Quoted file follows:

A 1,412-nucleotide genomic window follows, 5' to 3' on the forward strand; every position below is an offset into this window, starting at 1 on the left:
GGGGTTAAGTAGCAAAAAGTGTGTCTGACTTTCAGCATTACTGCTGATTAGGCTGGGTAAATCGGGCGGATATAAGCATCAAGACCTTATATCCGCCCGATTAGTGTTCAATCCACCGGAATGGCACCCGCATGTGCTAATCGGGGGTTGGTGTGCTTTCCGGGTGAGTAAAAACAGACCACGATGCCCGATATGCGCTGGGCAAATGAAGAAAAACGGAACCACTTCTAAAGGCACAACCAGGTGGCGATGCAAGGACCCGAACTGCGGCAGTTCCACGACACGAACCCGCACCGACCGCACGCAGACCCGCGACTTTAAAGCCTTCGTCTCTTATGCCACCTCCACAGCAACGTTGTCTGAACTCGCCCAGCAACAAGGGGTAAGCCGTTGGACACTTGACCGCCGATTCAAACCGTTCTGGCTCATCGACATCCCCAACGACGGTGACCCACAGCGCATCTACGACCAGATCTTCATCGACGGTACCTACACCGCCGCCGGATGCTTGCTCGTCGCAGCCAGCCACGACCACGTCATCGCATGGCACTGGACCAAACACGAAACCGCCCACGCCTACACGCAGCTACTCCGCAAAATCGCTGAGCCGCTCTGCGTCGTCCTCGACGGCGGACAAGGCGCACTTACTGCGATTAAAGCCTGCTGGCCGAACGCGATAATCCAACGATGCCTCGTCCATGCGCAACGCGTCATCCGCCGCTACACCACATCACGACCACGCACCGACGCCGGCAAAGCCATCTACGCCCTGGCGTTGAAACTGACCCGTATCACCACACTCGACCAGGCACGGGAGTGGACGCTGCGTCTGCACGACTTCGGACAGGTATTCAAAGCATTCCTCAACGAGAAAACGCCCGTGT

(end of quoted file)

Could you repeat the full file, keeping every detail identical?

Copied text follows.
A 1,412-nucleotide genomic window follows, 5' to 3' on the forward strand; every position below is an offset into this window, starting at 1 on the left:
GGGGTTAAGTAGCAAAAAGTGTGTCTGACTTTCAGCATTACTGCTGATTAGGCTGGGTAAATCGGGCGGATATAAGCATCAAGACCTTATATCCGCCCGATTAGTGTTCAATCCACCGGAATGGCACCCGCATGTGCTAATCGGGGGTTGGTGTGCTTTCCGGGTGAGTAAAAACAGACCACGATGCCCGATATGCGCTGGGCAAATGAAGAAAAACGGAACCACTTCTAAAGGCACAACCAGGTGGCGATGCAAGGACCCGAACTGCGGCAGTTCCACGACACGAACCCGCACCGACCGCACGCAGACCCGCGACTTTAAAGCCTTCGTCTCTTATGCCACCTCCACAGCAACGTTGTCTGAACTCGCCCAGCAACAAGGGGTAAGCCGTTGGACACTTGACCGCCGATTCAAACCGTTCTGGCTCATCGACATCCCCAACGACGGTGACCCACAGCGCATCTACGACCAGATCTTCATCGACGGTACCTACACCGCCGCCGGATGCTTGCTCGTCGCAGCCAGCCACGACCACGTCATCGCATGGCACTGGACCAAACACGAAACCGCCCACGCCTACACGCAGCTACTCCGCAAAATCGCTGAGCCGCTCTGCGTCGTCCTCGACGGCGGACAAGGCGCACTTACTGCGATTAAAGCCTGCTGGCCGAACGCGATAATCCAACGATGCCTCGTCCATGCGCAACGCGTCATCCGCCGCTACACCACATCACGACCACGCACCGACGCCGGCAAAGCCATCTACGCCCTGGCGTTGAAACTGACCCGTATCACCACACTCGACCAGGCACGGGAGTGGACGCTGCGTCTGCACGACTTCGGACAGGTATTCAAAGCATTCCTCAACGAGAAAACGCCCGTGT